When I went home to the United States last summer, I couldn’t wait to drive. I don’t own a car in Beijing, and it had been more than a year since I’d been behind the wheel.
I missed that free feeling of an open highway, stereo up and windows down, the smells of summer whipping your face on a moonlit drive through the country. I missed the ability to go anywhere I wanted, at any time of the day, without having to hail a taxi or cram into a subway full of sweaty young men with no sense of personal space.
But I didn’t miss paying for gas, monthly insurance bills or buying expensive new parts like brakes, tires and radiators. Cars are money suckers, and most begin to depreciate the moment you drive off the lot.
Once I slept off the jet lag of a 20-hour trek from Beijing to Louisville, Kentucky, I grabbed the keys to my 1996 Toyota Avalon and went for a drive with my brother Billy. After I adjusted the seat and rear view mirror, it was a lot like getting back on a bike after not riding for several years. All the driving maneuvers and traffic rules I was taught as a teenager came rushing back. Well, most of them.
While driving through an intersection close to my old high school, a young woman pushing a baby stroller entered a crosswalk and walked into the path of my car. I ignored her and sped through it, coming within inches of the stroller.
The woman froze in horror. “Were you trying to kill her?” my brother asked.
The thought that she would expect me to yield never entered my mind. In Beijing, it’s the other way around. Pedestrians, even the ones pushing strollers, yield for cars. It’s the law of the jungle, and the double-long Beijing buses are king!
As a good friend who has lived in China for many years told me, “Traffic rules here are merely suggestions.” Obeying red lights, double yellow lines, speed limits: it’s all optional. I once saw a driver on a busy three-lane interstate stop and back up in the middle of the highway because he had missed an exit.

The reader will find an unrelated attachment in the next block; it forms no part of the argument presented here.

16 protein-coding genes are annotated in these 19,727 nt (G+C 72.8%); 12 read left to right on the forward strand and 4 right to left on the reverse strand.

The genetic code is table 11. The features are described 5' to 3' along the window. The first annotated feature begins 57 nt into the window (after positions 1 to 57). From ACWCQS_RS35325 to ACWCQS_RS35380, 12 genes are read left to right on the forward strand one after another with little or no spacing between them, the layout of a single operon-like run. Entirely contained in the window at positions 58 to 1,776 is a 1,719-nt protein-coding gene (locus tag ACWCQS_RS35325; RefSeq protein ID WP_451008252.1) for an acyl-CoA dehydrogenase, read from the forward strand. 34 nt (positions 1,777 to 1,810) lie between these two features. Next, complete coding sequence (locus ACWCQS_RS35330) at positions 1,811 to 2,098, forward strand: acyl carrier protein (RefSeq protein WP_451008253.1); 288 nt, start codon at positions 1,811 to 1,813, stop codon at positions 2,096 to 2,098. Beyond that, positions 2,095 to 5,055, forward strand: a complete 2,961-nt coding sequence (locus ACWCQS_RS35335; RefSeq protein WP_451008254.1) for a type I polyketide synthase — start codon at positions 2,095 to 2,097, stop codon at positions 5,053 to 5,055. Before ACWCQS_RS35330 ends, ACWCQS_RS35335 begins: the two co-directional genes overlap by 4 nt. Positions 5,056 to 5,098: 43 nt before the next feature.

Some cab drivers seem to enjoy the Wild West nature of the roads. Last winter, after a night out with friends in one of Beijing’s oldest neighborhoods, I stumbled into a taxi in a narrow alley. “Huixin Dongjie,” I said, giving him the name of the street where I lived.
A lit cigarette dangled from the driver’s mouth, and trance music blared from the speakers in the backseat. “O.K. ba!,” he said. Like a horse shooting out of the gate at the Kentucky Derby, he raced down the alley, paying no regard to the fruit vendors jumping out of the way. He laughed with every near miss, as if he was in a video game earning extra points for close calls.
After a while, these experiences become less shocking. They almost seem normal because it’s what you see every day.
In two months, I’ll be going home again. If I were my brother, I’d start shopping for a helmet.
16 thoughts on “What, there are traffic laws here?”
It’s the law of the jungle, and the double-long Beijing buses are king!
two thumbs up for this!!
Anna brought me here 🙂
Thanks, I appreciate it!
Thanks for reply 😛
I have had the pleasure of being a passenger in many a car ride in many a city in China – Wenzhou, Foshan, Guangzhou, Beijing, Shanghai, Shenzhen, Donguan, etc. The driving in cities like Wenzhou, Donguan, Shenzhen, etc are not for the faint of heart. Very much like the wild wild west and I must admit that I enjoyed it. I wish I had actually been allowed to drive. I found the dirving in major cities like Beijing and Shanghai to be moderate compared to some of the smaller maybe more remote cities.
I’m just continually amazed at the way drivers here are able to squeeze past bikes and other cars, missing them by inches. I guess it’s a skill you acquire after a lot of practice.
You have described it accurately. Even in Feicheng, in Shandong Province, where I worked, traffic lights and laws are “merely suggestions.” I remember my elation the first time I crossed the street by myself.
When I first moved here, I told a friend that I was scared to cross some of the big intersections. He told me I’d be standing out with the locals in the middle of traffic in no time. Sure enough, he was right.
I remember being told during an airport transfer in Egypt, that traffic lights are viewed as merely street decor. Scary!
Haha, that’s a funny way to put it. Thanks for sharing!
Sounds worse than my experiences in Africa proper.
Great writing…think I’ll stay on the country roads of Spencer County and off the streets of Beijing! blessings! Charlie
I moved from Australia to the UK. I went back in April for five weeks after being here for four months without driving. It was quite strange to get behind the wheel again even after only four months. Teresa 🙂
I bet! It’ll be 14 months without driving for me this time.
Thanks for sharing,
Awesome. Spent 10 years in Asia myself. I made a point of not driving. Frankly, most of the world drives like the lao bei though.
Thanks for reading. The only other country I’ve been to in Asia is the Philippines, and traffic was just as chaotic in Manila.